Diet alone is not a cure for cancer but when used properly it can help patients maintain their nutrient status during chemotherapy and radiation. I know that oncologists sincerely want the best for their patients and I have great respect for the work that they do. But I have come to the conclusion that their attitude about nutrition is not based on logic or scientific fact. The evidence that I looked at is clear; diet makes a big difference when patients are on chemotherapy and radiation. So in my opinion, oncologists who claim to be practising evidence-based medicine need to stop telling patients that it makes no difference, because this is not what the evidence shows. Oncologists do not get any training in nutrition and its role in cancer therapy. Their lack of training in nutrition becomes apparent when you consider their position on the subject despite the evidence showing that it can be an effective tool.6
The bottom line is that diet does make a difference as this is what the evidence shows. There is no question that a healthy balanced diet will make it easier for patients to tolerate chemotherapy and radiation. Even though many of these patients have low energy levels during chemotherapy, research indicates patients are willing and able to adhere to specific diets during chemotherapy.5 Anyone who eats a low quality diet will have lower energy and consequently a lower quality of life (recall the movie Supersize Me). This is common sense and this concept obviously applies to those who are undergoing chemotherapy and radiation.
It is not uncommon in my practice for patients to be going through chemotherapy and radiation with minimal side effects because they are nutritionally supported during this process. If you eat a high-quality diet under the supervision of a Naturopathic doctor (ND), then your cells with be better nourished to deal with the stresses of cancer and the aggressive treatments associated with cancer.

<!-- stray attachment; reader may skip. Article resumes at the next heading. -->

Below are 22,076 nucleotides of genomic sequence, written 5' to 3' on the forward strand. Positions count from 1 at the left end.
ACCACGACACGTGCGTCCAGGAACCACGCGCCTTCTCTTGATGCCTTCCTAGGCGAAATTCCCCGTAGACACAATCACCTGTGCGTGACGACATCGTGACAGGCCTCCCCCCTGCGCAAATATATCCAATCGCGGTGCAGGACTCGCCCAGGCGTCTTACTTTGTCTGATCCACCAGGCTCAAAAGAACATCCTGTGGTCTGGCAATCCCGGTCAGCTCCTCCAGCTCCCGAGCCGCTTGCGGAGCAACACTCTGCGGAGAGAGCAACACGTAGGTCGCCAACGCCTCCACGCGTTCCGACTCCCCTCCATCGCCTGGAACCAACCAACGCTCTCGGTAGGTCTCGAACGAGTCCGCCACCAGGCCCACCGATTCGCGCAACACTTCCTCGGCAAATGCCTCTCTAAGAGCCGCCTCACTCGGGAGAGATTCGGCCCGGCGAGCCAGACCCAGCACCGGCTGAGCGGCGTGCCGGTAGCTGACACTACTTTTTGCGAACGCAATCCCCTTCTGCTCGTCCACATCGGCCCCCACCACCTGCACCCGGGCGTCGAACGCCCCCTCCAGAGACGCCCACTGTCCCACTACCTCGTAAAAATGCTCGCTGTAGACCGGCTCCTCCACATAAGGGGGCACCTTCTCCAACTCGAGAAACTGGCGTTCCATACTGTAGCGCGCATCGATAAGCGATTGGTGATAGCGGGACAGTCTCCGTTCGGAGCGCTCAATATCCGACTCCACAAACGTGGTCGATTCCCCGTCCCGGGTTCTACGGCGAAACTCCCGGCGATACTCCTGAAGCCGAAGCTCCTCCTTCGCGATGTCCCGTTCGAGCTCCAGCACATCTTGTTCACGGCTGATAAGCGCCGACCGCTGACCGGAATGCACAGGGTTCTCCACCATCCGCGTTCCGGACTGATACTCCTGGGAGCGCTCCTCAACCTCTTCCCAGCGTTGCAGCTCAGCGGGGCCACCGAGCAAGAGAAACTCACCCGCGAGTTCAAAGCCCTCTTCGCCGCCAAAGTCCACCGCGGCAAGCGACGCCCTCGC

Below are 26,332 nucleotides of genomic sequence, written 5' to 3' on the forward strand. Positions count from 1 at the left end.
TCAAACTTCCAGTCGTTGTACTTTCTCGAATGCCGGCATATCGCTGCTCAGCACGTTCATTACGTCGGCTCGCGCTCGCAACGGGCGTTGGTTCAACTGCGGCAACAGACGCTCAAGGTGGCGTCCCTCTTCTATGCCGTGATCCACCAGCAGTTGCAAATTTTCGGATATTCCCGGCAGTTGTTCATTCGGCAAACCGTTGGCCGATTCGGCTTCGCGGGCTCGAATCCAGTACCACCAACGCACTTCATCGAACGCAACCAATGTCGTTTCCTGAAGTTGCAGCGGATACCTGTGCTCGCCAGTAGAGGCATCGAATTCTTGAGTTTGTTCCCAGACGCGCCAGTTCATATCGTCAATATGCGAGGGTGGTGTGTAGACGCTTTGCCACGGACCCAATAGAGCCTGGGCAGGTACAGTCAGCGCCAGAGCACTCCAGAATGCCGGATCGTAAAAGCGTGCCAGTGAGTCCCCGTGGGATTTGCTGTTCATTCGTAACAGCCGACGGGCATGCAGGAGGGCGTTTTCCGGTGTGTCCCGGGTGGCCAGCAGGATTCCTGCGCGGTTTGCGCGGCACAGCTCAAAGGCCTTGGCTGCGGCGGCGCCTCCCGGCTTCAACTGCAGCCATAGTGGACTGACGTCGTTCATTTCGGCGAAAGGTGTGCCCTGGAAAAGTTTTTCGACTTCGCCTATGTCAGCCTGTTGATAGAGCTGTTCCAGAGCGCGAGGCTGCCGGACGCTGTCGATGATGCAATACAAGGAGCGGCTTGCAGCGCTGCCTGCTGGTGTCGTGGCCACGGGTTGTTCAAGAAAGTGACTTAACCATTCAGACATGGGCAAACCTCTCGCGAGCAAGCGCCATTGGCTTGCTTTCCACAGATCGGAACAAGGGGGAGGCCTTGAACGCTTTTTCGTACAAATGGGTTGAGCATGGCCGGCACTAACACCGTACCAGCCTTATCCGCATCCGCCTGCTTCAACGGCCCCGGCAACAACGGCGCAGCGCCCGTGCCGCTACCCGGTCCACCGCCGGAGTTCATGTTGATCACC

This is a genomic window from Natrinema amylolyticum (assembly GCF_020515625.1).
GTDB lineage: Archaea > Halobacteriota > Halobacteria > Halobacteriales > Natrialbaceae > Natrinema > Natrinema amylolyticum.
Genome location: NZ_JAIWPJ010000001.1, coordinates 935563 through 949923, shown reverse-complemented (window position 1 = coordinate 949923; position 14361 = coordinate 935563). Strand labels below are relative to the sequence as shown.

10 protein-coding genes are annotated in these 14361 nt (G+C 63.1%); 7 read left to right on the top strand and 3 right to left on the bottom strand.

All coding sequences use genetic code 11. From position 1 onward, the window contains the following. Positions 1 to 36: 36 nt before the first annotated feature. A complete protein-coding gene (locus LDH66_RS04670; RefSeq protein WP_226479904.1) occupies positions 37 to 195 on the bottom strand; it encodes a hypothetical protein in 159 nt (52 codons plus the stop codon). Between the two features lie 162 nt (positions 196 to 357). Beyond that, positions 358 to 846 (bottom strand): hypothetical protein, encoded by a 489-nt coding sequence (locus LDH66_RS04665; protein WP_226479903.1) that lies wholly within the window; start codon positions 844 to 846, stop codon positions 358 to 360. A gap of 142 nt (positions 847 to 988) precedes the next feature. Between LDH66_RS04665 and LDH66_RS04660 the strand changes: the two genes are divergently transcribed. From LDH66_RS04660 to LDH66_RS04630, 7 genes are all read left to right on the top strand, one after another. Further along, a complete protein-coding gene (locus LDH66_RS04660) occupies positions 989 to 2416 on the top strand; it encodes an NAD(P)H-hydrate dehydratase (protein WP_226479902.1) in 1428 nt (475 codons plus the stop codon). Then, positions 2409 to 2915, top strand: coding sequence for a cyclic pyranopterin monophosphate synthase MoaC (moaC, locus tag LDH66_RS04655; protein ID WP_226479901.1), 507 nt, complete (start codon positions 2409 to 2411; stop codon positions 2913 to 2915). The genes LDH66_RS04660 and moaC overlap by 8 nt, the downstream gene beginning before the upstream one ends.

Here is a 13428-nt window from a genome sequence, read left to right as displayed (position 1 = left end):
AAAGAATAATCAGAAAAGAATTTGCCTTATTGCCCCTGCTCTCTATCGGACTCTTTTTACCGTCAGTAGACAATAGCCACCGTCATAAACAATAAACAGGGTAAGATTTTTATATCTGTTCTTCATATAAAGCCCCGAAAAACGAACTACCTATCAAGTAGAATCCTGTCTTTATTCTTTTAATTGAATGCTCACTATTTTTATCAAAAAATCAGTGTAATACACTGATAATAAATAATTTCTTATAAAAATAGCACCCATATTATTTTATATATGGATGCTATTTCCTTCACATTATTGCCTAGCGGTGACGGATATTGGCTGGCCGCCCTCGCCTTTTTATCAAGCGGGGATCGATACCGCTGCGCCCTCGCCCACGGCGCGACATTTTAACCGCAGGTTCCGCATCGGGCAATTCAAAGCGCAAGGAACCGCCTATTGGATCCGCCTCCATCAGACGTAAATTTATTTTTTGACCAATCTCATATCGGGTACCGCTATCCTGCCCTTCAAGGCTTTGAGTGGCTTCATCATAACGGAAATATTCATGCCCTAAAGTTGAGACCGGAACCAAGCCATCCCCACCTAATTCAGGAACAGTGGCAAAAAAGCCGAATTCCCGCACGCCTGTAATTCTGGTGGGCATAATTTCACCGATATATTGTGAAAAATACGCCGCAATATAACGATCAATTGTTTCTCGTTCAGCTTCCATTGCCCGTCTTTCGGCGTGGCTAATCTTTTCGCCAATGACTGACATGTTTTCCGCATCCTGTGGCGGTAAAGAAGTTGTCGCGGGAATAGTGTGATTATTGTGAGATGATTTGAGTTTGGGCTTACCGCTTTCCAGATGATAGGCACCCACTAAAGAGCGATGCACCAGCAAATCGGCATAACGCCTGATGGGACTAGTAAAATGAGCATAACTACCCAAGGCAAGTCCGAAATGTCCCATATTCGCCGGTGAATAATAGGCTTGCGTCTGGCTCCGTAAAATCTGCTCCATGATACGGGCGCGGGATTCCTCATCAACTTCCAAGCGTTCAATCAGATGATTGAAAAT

1) Bounous G, Le Bel E, Shuster J, Gold P, Tahan WT, Bastin E. “Dietary protection during radiation therapy.” PubMed PMID: 807995.
2) Richard F. Branda, Zhuan Chen, Elice M. Brooks, Shelly J. Naud, Thomas D. Trainer, John J. McCormack, “Diet modulates the toxicity of cancer chemotherapy in rats,” Journal of Laboratory and Clinical Medicine, Volume 140, Issue 5, November 2002, Pages 358-368, ISSN 0022-2143.
3) Champ, Colin E., et al. “Nutrient restriction and radiation therapy for cancer treatment: when less is more.” The Oncologist 18.1 (2013): 97-103.
4) Schmidt, Melanie, et al. “Effects of a ketogenic diet on the quality of life in 16 patients with advanced cancer: A pilot trial.” Nutr Metab (Lond) 8.1 (2011): 54.
5) von Gruenigen, Vivian E., et al. “Feasibility of a lifestyle intervention for ovarian cancer patients receiving adjuvant chemotherapy.” Gynecologic oncology 122.2 (2011): 328-333.
6) Rock, C. L., Doyle, C., Demark-Wahnefried, W., Meyerhardt, J., Courneya, K. S., Schwartz, A. L., Bandera, E. V., Hamilton, K. K., Grant, B., McCullough, M., Byers, T. and Gansler, T. (2012), Nutrition and physical activity guidelines for cancer survivors. CA: A Cancer Journal for Clinicians, 62: 242–274. doi: 10.3322/caac.21142.